I drew to me the open pocket-book. And this time I saw, in the writing of the ghostly hand, these words only:
"Follow the Child."
I looked out again at the lonely night landscape.
There, in mid-air, shining softly out of the dark background of the trees, still hovered the starry apparition of the child.
Advancing without conscious will of my own, I crossed the threshold of the door. The softly glowing vision of the child moved away before me among the trees. I followed, like a man spellbound. The apparition, floating slowly onward, led me out of the wood, and past my old home, back to the lonely by-road along which I had walked from the market-town to the house. From time to time, as we two went on our way, the bright figure of the child paused, hovering low in the cloudless sky. Its radiant face looked down smiling on me; it beckoned with its little hand, and floated on again, leading me as the Star led the Eastern sages in the olden time.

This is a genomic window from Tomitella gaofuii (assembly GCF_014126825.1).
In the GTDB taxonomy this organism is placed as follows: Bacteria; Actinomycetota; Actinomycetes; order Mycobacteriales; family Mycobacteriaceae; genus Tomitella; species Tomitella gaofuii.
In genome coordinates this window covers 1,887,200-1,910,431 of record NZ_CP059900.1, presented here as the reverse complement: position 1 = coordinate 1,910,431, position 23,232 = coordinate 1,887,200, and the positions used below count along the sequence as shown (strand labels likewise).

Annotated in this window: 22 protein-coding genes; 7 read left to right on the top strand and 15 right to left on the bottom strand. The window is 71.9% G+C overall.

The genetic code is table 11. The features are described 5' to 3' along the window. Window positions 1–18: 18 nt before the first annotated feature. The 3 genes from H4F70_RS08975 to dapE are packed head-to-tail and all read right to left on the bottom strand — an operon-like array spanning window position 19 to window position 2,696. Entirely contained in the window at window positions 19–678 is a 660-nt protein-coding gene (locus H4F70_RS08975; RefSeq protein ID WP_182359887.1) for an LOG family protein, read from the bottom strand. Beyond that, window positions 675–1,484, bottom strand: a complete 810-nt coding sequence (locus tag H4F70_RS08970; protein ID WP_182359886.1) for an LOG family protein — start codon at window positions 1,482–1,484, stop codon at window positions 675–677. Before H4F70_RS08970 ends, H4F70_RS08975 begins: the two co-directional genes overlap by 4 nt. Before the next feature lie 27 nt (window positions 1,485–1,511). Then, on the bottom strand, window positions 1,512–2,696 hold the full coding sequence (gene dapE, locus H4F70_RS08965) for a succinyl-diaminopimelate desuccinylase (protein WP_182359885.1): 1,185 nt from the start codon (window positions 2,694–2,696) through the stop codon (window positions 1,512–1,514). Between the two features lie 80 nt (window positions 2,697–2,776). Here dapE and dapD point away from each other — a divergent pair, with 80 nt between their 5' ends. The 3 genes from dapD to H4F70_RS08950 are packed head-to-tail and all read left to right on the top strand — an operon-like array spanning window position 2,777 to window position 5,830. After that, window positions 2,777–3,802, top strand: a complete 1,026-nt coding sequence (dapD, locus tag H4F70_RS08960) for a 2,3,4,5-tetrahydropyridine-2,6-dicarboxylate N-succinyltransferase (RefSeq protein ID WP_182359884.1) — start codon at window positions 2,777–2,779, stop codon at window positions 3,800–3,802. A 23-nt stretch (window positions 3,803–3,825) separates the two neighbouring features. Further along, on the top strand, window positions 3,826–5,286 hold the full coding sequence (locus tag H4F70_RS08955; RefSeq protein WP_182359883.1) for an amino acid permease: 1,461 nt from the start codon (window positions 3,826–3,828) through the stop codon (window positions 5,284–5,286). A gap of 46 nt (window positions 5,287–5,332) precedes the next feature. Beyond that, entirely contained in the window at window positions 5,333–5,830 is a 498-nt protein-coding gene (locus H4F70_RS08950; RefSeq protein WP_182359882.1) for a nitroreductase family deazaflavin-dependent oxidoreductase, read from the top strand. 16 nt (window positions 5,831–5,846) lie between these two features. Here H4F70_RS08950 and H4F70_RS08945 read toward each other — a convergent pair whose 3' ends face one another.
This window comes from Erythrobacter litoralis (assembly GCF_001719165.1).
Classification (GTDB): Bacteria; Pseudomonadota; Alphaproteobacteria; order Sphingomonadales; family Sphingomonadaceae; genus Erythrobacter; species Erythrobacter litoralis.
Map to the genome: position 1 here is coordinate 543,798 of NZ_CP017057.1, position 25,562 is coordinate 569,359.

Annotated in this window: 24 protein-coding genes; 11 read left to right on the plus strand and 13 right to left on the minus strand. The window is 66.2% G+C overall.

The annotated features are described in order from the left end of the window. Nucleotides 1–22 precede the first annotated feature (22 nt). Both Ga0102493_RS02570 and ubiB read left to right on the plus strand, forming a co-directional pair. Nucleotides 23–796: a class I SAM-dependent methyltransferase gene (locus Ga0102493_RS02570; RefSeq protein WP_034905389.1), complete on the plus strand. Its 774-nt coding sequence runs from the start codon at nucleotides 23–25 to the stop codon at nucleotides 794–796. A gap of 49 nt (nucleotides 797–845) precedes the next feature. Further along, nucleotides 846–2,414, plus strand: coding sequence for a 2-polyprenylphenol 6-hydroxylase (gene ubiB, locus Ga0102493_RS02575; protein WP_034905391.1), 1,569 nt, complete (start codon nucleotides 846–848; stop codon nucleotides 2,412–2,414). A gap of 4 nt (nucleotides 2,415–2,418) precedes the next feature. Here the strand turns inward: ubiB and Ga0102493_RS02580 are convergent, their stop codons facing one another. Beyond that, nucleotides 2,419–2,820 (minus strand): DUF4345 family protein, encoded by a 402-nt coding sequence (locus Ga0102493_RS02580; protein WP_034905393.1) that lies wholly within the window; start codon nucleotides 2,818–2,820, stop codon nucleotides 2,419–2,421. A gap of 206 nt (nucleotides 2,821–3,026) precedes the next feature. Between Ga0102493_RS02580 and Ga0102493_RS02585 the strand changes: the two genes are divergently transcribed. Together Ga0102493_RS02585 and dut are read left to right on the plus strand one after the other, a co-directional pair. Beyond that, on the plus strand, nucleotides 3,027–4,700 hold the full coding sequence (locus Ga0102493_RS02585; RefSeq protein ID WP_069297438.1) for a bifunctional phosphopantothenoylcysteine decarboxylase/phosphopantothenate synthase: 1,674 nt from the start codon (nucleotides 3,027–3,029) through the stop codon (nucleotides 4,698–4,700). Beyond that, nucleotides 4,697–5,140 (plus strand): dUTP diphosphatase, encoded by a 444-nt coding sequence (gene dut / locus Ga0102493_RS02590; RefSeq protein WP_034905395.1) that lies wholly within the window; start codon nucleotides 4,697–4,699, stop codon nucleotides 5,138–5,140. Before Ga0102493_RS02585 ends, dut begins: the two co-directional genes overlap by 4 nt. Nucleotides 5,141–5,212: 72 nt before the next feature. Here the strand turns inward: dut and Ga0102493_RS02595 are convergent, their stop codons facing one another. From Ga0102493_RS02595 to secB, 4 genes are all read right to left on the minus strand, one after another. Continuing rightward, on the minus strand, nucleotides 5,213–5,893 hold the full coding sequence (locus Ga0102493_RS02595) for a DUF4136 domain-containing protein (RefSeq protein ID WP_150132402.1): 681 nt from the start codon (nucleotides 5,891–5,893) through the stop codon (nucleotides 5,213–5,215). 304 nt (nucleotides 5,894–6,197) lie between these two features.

I reached the town. The airy figure of the child paused, hovering over the house at which I had left my traveling-carriage in the evening. I ordered the horses to be harnessed again for another journey. The postilion waited for his further directions. I looked up. The child's hand was pointing southward, along the road that led to London. I gave the man his instructions to return to the place at which I had hired the carriage. At intervals, as we proceeded, I looked out through the window. The bright figure of the child still floated on before me gliding low in the cloudless sky. Changing the horses stage by stage, I went on till the night ended--went on till the sun rose in the eastern heaven. And still, whether it was dark or whether it was light, the figure of the child floated on before me in its changeless and mystic light. Mile after mile, it still led the way southward, till we left the country behind us, and passing through the din and turmoil of the great city, stopped under the shadow of the ancient Tower, within view of the river that runs by it.